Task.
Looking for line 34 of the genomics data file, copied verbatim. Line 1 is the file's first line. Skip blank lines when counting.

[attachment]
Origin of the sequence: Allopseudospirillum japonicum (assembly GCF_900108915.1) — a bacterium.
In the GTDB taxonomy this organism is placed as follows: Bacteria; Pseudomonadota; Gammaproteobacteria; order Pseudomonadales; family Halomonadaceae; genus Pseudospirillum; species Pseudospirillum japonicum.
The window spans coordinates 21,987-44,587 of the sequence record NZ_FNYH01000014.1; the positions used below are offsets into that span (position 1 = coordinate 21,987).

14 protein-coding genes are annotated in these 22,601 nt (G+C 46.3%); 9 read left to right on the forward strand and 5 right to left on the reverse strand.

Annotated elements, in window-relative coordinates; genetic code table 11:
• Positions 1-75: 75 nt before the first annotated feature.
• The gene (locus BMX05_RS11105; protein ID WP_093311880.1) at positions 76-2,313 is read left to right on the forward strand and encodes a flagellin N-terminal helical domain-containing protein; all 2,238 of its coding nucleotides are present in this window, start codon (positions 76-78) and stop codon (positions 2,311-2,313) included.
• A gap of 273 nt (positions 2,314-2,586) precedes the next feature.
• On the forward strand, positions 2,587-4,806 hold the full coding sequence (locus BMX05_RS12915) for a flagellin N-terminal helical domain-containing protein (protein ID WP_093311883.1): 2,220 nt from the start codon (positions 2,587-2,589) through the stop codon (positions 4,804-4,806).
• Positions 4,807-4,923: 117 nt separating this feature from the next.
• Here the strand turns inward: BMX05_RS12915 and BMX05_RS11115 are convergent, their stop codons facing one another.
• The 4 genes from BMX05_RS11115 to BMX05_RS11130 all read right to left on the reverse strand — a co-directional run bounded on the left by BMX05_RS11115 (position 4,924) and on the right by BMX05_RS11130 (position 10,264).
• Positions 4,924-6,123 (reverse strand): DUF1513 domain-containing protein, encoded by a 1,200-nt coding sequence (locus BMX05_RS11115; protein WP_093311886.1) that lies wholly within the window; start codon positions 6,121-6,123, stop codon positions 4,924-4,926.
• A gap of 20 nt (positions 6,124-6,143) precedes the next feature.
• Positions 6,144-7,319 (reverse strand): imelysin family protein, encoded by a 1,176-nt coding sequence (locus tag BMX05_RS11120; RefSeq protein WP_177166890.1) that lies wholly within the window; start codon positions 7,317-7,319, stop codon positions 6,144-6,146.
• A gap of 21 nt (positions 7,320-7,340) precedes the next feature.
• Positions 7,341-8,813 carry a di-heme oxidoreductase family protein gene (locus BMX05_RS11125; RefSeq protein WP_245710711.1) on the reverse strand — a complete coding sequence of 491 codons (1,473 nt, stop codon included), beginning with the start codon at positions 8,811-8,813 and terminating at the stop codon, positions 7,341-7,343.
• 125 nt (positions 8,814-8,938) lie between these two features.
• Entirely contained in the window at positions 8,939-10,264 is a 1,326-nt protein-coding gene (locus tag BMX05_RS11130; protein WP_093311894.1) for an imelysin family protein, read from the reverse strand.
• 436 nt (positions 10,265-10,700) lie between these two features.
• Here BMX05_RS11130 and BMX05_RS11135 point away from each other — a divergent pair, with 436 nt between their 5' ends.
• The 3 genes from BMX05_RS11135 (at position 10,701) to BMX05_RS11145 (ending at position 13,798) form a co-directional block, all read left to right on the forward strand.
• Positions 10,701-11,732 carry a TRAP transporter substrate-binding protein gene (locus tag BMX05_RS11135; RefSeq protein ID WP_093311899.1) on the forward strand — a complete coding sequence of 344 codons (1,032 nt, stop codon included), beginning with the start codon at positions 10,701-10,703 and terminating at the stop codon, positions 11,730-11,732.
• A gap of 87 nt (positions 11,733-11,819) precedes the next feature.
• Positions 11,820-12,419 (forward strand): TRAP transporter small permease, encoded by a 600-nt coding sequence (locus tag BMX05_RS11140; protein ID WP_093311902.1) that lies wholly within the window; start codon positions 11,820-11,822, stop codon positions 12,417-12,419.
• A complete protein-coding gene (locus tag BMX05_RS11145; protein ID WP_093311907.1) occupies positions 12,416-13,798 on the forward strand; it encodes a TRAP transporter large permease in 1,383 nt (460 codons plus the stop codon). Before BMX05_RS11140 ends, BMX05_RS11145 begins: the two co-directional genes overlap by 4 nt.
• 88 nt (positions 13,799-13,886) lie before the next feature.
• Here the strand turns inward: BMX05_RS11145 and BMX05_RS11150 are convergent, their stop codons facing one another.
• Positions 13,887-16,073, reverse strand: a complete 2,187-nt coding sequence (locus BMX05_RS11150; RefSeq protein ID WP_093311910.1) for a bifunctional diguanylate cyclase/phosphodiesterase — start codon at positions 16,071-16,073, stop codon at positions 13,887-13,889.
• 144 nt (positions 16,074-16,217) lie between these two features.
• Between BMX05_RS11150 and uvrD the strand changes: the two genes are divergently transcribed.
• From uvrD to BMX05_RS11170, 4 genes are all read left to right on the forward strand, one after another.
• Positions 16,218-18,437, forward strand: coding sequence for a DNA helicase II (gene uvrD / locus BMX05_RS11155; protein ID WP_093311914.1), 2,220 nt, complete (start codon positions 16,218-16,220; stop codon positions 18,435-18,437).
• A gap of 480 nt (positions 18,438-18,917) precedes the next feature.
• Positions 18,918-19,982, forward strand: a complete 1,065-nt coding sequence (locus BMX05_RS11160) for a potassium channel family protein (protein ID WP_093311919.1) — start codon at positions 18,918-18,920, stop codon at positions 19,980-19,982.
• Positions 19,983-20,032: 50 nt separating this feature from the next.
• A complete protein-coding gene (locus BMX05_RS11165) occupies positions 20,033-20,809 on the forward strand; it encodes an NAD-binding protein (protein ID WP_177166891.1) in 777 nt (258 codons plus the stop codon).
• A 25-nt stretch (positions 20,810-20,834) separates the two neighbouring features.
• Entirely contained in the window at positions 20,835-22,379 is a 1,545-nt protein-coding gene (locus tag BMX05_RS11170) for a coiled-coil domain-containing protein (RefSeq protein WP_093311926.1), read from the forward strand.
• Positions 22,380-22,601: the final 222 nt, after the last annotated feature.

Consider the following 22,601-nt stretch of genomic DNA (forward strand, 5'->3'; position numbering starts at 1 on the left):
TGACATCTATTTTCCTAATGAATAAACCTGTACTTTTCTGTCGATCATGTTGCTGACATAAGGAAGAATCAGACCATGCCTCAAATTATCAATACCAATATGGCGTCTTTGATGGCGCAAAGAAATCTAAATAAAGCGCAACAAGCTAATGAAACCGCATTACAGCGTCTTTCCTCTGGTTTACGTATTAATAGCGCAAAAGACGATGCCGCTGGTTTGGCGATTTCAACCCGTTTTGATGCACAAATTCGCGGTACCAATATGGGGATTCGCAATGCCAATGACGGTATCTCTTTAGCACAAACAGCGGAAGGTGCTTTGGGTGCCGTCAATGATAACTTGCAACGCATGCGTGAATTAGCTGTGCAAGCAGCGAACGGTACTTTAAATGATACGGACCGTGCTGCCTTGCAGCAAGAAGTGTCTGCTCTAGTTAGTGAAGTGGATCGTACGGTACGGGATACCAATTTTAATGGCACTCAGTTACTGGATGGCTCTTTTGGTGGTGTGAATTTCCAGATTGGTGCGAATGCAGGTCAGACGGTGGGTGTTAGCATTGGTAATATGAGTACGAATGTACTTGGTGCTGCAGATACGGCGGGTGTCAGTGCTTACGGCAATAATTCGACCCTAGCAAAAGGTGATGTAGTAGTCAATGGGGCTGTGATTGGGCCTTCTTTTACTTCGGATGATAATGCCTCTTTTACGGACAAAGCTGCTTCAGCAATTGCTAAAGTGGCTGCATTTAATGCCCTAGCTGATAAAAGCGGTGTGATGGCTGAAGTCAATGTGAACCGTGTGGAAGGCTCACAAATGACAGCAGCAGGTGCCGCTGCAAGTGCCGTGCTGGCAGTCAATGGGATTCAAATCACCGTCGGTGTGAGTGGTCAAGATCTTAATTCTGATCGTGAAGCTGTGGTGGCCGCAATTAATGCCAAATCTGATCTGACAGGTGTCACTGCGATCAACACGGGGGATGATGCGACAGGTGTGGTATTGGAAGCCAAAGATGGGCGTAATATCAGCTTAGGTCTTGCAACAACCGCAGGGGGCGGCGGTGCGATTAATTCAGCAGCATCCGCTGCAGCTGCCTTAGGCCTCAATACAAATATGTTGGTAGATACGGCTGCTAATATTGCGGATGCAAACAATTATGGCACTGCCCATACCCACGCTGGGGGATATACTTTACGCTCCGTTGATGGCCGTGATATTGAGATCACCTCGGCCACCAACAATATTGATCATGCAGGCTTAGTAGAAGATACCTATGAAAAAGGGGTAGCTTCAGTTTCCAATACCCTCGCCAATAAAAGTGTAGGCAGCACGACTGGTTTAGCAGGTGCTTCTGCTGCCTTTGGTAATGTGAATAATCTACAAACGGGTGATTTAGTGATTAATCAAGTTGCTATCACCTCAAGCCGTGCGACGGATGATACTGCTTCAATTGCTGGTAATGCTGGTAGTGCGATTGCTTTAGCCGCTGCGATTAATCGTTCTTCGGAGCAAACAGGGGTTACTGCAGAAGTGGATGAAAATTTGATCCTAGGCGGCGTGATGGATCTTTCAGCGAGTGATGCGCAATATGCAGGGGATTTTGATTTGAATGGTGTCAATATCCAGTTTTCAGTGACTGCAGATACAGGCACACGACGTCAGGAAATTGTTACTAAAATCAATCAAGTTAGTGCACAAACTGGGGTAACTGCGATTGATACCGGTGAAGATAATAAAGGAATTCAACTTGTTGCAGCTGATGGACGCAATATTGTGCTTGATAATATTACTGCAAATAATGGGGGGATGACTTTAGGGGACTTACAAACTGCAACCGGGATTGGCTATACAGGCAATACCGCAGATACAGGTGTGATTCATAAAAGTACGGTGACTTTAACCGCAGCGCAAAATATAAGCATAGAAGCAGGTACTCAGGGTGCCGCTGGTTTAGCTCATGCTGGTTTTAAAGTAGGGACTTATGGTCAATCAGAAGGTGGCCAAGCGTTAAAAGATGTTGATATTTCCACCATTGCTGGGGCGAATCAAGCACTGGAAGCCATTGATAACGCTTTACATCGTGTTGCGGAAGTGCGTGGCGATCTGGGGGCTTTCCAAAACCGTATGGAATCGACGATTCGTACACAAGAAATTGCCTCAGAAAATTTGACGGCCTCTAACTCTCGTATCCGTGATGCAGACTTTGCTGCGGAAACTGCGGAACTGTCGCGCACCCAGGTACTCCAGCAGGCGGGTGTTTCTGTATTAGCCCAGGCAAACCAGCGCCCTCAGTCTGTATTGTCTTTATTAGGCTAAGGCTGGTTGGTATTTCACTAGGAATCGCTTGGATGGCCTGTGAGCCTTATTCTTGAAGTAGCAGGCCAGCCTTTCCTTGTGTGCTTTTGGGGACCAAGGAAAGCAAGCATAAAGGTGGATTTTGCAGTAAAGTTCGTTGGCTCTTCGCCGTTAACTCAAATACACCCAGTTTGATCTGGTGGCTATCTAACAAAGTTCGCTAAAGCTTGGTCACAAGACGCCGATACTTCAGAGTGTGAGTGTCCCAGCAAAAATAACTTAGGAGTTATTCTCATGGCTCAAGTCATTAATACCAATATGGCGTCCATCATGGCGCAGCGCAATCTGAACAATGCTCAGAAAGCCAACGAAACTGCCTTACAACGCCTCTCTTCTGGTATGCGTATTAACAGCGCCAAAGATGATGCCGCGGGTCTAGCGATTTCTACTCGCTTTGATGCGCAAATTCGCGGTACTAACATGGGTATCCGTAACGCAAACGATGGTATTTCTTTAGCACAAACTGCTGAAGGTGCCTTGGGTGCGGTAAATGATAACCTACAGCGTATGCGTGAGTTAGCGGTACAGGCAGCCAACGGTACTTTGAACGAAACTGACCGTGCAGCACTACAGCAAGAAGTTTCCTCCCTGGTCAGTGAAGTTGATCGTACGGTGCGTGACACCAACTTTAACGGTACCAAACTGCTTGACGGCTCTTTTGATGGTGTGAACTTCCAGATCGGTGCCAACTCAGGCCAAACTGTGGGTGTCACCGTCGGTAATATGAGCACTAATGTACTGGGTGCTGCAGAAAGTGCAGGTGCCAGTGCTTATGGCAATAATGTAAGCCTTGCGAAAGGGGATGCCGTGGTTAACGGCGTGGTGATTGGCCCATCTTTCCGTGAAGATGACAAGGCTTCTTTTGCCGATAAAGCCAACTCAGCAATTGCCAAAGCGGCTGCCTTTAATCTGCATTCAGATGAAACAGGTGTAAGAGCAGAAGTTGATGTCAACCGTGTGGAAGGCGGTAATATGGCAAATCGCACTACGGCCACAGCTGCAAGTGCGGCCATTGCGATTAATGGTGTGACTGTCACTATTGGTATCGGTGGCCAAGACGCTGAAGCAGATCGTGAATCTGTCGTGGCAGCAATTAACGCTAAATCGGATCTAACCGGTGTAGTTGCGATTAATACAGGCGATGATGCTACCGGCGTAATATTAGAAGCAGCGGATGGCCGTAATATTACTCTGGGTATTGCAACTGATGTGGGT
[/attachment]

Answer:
• A gap of 480 nt (positions 18,438-18,917) precedes the next feature.